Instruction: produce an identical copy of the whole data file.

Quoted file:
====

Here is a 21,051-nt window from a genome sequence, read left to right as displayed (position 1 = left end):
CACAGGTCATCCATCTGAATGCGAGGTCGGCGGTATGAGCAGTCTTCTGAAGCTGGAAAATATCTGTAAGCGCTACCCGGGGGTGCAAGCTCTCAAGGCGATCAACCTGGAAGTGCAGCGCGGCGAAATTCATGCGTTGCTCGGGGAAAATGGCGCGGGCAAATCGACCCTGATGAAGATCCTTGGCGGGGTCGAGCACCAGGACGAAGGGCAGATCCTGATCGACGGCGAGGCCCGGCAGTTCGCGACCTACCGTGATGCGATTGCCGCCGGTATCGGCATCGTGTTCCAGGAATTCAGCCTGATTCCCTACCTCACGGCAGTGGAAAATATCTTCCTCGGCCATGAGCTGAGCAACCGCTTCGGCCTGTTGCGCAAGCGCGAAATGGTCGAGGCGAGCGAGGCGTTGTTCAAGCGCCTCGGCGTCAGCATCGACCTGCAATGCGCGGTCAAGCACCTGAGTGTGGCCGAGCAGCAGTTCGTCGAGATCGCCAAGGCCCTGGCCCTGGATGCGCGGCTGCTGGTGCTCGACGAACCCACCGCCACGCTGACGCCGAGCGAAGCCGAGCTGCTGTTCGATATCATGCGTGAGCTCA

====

Here is a 21,051-nt window from a genome sequence, read left to right as displayed (position 1 = left end):
CACAGGTCATCCATCTGAATGCGAGGTCGGCGGTATGAGCAGTCTTCTGAAGCTGGAAAATATCTGTAAGCGCTACCCGGGGGTGCAAGCTCTCAAGGCGATCAACCTGGAAGTGCAGCGCGGCGAAATTCATGCGTTGCTCGGGGAAAATGGCGCGGGCAAATCGACCCTGATGAAGATCCTTGGCGGGGTCGAGCACCAGGACGAAGGGCAGATCCTGATCGACGGCGAGGCCCGGCAGTTCGCGACCTACCGTGATGCGATTGCCGCCGGTATCGGCATCGTGTTCCAGGAATTCAGCCTGATTCCCTACCTCACGGCAGTGGAAAATATCTTCCTCGGCCATGAGCTGAGCAACCGCTTCGGCCTGTTGCGCAAGCGCGAAATGGTCGAGGCGAGCGAGGCGTTGTTCAAGCGCCTCGGCGTCAGCATCGACCTGCAATGCGCGGTCAAGCACCTGAGTGTGGCCGAGCAGCAGTTCGTCGAGATCGCCAAGGCCCTGGCCCTGGATGCGCGGCTGCTGGTGCTCGACGAACCCACCGCCACGCTGACGCCGAGCGAAGCCGAGCTGCTGTTCGATATCATGCGTGAGCTCA